03 October 2006

Dear William Shakespeare (2)

I spent today running a workshop on Much Ado About Nothing. It would make you turn in your grave.

The afternoon was spent running exercises designed to show how performing in the Elizabethan playhouse affects one's reading of the text. Perhaps a bit ambitious for a year nine group, but I try not to patronise. No danger of that with this group. "This is fine", I say to one group. "But where are your audience? You need to be aware of your audience." "Here and here" says the self-appointed spokesperson, indicating pews. "You're not in a church", I say, brandishing a picture of the Rose, "you're on this stage." "We're not", she says. "That's the whole point of the exercise", I say. Then she brandishes her trump: "I've seen the film. They're in rows."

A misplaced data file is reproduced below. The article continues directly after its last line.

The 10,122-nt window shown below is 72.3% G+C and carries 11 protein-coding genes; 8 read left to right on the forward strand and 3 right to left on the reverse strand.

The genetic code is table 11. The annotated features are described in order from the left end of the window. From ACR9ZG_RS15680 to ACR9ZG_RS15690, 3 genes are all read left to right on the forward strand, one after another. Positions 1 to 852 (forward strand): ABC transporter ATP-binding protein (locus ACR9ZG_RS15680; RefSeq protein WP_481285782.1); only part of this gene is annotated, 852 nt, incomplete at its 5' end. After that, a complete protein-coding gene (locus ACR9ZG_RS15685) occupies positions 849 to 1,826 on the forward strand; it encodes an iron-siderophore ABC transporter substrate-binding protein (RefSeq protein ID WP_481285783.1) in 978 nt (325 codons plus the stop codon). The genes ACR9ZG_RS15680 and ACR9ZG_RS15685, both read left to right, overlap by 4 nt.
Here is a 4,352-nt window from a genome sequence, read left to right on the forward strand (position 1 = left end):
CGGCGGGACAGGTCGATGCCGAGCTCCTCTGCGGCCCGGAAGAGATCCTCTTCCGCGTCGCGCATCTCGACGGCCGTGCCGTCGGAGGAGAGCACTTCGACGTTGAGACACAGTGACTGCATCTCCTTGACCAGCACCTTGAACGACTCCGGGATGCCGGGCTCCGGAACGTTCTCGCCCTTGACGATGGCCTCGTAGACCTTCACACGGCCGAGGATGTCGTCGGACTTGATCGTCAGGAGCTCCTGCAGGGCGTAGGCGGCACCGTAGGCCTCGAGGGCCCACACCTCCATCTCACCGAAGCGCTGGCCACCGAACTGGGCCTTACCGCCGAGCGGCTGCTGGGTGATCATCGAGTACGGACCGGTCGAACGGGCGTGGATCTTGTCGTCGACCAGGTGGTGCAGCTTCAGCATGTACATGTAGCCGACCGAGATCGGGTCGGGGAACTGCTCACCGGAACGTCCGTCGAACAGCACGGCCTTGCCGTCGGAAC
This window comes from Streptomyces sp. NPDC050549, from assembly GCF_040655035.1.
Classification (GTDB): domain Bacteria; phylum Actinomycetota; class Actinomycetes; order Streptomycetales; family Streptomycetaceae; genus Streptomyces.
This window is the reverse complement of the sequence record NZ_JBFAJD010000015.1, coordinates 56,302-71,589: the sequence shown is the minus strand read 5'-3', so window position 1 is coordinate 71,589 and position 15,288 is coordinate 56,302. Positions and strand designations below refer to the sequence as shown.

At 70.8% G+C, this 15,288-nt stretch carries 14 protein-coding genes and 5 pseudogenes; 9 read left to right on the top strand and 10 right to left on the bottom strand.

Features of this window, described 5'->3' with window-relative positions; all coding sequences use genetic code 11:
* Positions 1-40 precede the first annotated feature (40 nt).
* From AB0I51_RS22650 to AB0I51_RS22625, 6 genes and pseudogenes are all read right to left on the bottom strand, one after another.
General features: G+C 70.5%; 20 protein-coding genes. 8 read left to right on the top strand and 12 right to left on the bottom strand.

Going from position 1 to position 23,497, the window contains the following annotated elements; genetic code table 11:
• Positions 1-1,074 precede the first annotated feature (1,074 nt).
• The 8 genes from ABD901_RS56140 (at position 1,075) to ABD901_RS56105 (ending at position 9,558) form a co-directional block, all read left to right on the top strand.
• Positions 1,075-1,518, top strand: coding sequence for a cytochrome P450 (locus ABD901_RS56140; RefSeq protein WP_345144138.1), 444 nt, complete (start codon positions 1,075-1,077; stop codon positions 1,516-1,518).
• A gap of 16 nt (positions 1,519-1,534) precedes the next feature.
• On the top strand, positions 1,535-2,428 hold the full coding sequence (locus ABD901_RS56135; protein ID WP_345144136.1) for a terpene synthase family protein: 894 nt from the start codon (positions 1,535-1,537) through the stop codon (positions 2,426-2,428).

This has all given rise to much quoting of C.S. Lewis's Professor Kirk. What do they teach them in these schools? If only there were a way of showing people, in a blinding flash of light, your genius. I always took it for granted, until I learned to see it for myself (appreciation that hasn't come with every "great" writer). The thing about Shakespeare, as Mark Twain said of you, is that he really is very good, despite all the people who say he's very good. But with every passing year we move further from you and further from our youth understanding you with anything near ease. The language is changing every day, changing faster every day, changing away from your language. Soon you'll be as distant as Chaucer, then as Petrarch. You are not for all time, but for an age.

At the end of the workshop we had a Q+A. After some really perceptive questions that allowed me to think perhaps I'd got through, one girl said: "who wrote the play?"


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